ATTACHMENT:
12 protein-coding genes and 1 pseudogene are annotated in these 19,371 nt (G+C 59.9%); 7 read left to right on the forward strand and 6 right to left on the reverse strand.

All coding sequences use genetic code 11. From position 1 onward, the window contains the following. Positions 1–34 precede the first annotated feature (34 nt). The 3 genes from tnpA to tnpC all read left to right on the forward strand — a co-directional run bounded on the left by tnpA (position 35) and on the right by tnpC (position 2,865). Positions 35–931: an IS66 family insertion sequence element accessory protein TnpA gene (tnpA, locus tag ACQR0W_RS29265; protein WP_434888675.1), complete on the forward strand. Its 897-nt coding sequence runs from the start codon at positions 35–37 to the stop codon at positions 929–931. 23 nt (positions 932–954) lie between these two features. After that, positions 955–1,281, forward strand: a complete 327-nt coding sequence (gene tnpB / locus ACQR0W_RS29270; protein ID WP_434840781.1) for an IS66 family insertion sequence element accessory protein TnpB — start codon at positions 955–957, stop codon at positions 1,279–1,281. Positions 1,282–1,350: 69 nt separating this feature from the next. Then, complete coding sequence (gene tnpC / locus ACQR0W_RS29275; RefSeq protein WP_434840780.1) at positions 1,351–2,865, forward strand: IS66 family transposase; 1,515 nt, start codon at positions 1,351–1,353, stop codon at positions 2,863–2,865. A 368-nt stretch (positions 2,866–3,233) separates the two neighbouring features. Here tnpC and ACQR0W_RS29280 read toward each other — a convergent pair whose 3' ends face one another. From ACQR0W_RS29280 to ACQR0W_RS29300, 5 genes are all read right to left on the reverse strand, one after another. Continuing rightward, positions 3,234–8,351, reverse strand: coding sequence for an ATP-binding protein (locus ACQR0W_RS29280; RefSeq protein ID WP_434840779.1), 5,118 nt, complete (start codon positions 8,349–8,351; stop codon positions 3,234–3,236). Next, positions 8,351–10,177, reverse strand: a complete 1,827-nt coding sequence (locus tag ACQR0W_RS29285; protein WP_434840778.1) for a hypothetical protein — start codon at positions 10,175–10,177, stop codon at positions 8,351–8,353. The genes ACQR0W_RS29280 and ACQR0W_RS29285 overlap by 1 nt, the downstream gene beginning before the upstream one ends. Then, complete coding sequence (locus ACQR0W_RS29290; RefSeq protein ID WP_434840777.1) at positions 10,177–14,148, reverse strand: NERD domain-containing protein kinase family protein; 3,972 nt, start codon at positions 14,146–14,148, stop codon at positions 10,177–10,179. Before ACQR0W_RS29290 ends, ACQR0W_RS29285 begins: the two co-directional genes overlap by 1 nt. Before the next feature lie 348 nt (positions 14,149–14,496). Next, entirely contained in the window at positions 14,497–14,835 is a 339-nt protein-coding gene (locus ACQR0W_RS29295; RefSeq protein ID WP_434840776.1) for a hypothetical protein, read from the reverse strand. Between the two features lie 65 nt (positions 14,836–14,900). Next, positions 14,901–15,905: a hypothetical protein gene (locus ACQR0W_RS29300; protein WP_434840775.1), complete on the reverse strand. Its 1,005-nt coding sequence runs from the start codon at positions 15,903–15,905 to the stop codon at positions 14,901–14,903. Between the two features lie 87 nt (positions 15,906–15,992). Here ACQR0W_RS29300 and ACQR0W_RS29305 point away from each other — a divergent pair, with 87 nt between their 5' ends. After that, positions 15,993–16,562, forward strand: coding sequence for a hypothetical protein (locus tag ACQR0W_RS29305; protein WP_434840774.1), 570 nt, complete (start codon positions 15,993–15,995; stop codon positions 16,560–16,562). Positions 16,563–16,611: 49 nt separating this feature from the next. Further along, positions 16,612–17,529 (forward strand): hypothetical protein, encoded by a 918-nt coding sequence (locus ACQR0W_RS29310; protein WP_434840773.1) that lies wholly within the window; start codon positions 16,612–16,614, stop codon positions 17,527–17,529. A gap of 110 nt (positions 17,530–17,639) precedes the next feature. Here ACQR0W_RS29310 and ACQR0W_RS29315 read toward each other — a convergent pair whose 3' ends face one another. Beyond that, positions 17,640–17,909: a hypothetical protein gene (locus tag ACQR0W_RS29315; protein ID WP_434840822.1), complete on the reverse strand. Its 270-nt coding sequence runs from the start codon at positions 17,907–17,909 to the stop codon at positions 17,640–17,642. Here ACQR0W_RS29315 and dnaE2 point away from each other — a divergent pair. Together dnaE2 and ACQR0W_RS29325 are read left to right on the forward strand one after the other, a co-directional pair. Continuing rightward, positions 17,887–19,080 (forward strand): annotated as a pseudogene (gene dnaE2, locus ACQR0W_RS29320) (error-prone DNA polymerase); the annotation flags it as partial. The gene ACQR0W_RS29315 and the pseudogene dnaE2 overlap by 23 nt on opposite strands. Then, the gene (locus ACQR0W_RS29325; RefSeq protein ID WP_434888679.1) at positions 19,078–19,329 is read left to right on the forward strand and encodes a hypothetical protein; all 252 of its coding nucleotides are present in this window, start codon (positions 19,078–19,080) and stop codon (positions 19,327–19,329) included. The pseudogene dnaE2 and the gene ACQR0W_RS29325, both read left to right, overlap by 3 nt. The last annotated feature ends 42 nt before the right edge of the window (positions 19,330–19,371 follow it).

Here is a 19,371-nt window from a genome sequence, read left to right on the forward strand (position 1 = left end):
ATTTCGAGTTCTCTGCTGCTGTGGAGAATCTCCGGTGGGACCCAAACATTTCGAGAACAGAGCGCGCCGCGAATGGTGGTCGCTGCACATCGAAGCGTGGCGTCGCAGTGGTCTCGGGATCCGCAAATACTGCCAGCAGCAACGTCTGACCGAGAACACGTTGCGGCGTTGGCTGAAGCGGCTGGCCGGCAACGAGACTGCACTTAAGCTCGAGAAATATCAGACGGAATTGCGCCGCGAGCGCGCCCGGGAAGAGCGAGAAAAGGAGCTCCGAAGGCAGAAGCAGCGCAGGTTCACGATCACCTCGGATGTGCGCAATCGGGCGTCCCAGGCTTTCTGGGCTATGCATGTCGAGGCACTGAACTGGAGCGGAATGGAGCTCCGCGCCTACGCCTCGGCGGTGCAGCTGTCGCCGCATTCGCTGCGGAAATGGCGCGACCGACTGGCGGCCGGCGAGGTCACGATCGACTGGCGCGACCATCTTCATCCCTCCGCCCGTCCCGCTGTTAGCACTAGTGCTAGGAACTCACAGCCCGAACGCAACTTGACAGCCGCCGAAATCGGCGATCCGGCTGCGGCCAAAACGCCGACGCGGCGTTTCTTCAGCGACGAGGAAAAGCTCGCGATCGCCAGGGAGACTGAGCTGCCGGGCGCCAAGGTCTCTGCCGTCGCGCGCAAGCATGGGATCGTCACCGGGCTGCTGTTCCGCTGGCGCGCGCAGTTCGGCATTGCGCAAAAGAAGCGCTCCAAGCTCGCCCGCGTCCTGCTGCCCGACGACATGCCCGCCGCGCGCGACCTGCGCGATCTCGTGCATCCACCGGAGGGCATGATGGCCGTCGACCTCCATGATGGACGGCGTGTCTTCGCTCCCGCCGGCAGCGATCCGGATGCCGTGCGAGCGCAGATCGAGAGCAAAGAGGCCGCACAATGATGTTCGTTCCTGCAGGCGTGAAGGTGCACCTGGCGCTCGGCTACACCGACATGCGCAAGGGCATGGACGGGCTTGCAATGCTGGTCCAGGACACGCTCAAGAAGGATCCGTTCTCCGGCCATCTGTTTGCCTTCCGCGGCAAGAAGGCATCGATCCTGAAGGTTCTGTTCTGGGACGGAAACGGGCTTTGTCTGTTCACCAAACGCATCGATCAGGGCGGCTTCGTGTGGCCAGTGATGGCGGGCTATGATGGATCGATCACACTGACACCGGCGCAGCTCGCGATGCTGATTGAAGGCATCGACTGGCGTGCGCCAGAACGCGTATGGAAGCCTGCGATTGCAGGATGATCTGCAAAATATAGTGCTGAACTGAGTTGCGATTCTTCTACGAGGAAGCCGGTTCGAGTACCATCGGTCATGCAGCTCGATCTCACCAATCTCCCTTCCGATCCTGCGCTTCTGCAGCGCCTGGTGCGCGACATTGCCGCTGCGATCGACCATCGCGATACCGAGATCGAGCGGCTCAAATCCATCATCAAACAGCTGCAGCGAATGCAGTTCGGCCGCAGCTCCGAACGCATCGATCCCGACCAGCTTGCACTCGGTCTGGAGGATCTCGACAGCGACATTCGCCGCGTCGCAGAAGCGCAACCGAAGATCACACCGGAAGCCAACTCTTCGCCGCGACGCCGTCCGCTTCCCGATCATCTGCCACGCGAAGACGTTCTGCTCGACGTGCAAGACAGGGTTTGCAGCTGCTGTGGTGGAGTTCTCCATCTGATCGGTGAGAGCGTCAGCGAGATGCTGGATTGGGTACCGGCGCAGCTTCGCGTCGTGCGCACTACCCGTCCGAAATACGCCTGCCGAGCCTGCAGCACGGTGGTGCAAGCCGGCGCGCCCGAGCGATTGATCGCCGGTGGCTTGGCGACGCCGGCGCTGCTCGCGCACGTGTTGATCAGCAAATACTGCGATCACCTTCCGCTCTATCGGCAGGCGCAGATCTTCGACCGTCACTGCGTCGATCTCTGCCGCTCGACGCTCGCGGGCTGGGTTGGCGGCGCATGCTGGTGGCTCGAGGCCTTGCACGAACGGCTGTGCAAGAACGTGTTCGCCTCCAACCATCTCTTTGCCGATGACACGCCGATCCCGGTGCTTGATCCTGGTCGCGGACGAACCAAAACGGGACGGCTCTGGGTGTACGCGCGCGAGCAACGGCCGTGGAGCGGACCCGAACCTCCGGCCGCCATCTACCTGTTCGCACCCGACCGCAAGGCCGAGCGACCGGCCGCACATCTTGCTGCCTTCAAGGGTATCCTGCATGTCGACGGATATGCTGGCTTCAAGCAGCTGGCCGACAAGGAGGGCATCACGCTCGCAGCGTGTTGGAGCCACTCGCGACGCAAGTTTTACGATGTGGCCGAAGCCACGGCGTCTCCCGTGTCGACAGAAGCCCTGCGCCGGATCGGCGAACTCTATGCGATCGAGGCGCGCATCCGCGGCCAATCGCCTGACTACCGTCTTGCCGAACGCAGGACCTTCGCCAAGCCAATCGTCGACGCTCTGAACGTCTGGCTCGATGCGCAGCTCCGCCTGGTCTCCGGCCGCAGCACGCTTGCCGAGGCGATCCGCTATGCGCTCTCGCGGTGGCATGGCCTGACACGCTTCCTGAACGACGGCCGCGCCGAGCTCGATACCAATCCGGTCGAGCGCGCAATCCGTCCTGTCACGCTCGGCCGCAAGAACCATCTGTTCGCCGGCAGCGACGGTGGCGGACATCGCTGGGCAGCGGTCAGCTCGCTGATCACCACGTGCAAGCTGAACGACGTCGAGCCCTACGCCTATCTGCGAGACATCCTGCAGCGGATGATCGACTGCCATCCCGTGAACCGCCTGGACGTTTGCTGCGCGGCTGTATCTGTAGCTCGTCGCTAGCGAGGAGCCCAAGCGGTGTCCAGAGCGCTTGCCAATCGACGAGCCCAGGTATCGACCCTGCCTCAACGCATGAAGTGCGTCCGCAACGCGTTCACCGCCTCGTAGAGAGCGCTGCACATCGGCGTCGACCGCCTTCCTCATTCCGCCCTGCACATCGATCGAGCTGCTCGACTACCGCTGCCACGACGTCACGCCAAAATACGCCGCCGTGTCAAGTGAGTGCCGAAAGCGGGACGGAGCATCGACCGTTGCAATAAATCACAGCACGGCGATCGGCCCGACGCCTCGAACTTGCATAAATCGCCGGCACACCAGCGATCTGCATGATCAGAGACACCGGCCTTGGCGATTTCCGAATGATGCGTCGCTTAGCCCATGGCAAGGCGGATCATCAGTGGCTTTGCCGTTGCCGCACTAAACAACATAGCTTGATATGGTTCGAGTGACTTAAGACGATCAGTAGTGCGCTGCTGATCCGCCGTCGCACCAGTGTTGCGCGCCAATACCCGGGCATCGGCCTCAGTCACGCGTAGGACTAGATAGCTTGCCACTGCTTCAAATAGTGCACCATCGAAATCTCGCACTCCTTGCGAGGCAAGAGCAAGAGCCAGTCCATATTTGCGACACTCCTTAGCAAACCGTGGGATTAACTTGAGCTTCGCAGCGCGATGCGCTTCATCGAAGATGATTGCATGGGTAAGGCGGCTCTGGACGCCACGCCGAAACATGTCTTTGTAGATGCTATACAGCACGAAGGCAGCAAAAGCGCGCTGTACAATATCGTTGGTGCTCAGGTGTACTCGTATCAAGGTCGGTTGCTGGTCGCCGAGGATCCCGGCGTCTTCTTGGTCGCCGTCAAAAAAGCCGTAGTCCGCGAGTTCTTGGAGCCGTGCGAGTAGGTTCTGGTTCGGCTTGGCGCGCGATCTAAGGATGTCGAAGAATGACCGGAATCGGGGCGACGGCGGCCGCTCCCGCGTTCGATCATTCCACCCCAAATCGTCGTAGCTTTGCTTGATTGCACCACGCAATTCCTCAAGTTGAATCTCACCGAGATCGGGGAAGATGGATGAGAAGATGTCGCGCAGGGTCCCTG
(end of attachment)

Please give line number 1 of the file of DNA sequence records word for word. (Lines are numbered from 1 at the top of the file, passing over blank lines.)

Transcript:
12 protein-coding genes and 1 pseudogene are annotated in these 19,371 nt (G+C 59.9%); 7 read left to right on the forward strand and 6 right to left on the reverse strand.